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Wild Rovers

This nearly forgotten 1971 western drama from the late Blake Edwards was reportedly butchered by MGM, but eventually restored to road-show length by the director and is now available via the Warner Archives. “Wild Rovers” stars craggy William Holden and fresh-faced Ryan O’Neal as a pair of cross-generational buddies who have come to recognize why mommas shouldn’t let their babies grow up to be cowboys. Their not-smart solution: become wealthy bank robbers. The likelihood of tragedy grows even greater when their rancher boss (Karl Malden) sends out his loutish sons (Tom Skerritt and Joe Don Baker) in hot pursuit of the men who looted his payroll.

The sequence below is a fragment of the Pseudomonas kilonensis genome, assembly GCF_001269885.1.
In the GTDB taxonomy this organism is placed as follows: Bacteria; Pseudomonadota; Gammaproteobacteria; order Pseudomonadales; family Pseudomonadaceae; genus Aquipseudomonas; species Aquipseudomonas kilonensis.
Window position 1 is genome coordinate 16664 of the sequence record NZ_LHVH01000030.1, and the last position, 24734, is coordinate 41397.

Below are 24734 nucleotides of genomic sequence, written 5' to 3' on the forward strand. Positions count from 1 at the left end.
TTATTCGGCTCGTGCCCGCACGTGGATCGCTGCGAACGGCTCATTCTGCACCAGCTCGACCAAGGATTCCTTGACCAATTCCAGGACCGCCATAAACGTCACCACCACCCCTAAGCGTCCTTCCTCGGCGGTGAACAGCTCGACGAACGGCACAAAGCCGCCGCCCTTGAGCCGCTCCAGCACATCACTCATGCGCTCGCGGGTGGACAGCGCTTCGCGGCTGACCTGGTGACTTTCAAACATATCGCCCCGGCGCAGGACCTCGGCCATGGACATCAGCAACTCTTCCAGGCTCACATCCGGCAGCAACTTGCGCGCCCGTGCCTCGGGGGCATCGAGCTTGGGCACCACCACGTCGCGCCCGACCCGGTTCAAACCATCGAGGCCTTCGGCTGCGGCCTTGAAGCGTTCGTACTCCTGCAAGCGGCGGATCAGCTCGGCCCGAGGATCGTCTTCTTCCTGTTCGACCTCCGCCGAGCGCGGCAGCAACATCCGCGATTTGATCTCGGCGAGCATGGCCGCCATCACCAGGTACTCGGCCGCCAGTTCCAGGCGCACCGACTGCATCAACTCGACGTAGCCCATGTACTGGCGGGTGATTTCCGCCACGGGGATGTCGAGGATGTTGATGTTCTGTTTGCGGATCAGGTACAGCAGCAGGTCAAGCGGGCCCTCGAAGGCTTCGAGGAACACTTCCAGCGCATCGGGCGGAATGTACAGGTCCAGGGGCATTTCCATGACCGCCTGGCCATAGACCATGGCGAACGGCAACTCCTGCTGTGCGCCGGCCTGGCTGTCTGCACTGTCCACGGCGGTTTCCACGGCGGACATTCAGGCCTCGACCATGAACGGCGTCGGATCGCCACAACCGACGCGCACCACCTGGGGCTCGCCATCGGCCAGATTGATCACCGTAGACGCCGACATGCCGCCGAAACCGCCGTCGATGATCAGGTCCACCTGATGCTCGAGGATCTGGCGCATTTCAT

Edwards was a master of sorts, but on his first western as a director he tries much too hard to both pay homage to and outdo the competition. We have Howard Hawks-like dialogue scenes that go on forever, epic vistas shot in John Ford’s Monument Valley, and a few lifts from Sam Peckinpah. Blood squibs go off and characters writhe in slow motion a la “The Wild Bunch”; a lyrical montage about breaking a wild horse goes on and on like an outtake from “Major Dundee” or “The Ballad of Cable Hogue.” Considering the presence of “Wild Bunch” star William Holden and Edwards’ tendency to gentle wit, it’s impossible not to make the doubtless often repeated quip describing “Rovers” as “The Mild Bunch.” The problem, however, is not too much copying or excess affability, but Edwards’ undisciplined screenplay. It leaves an outstanding cast, and one of Jerry Goldsmith’s best scores, twisting in the wind like a horse thief on the end of a rope.

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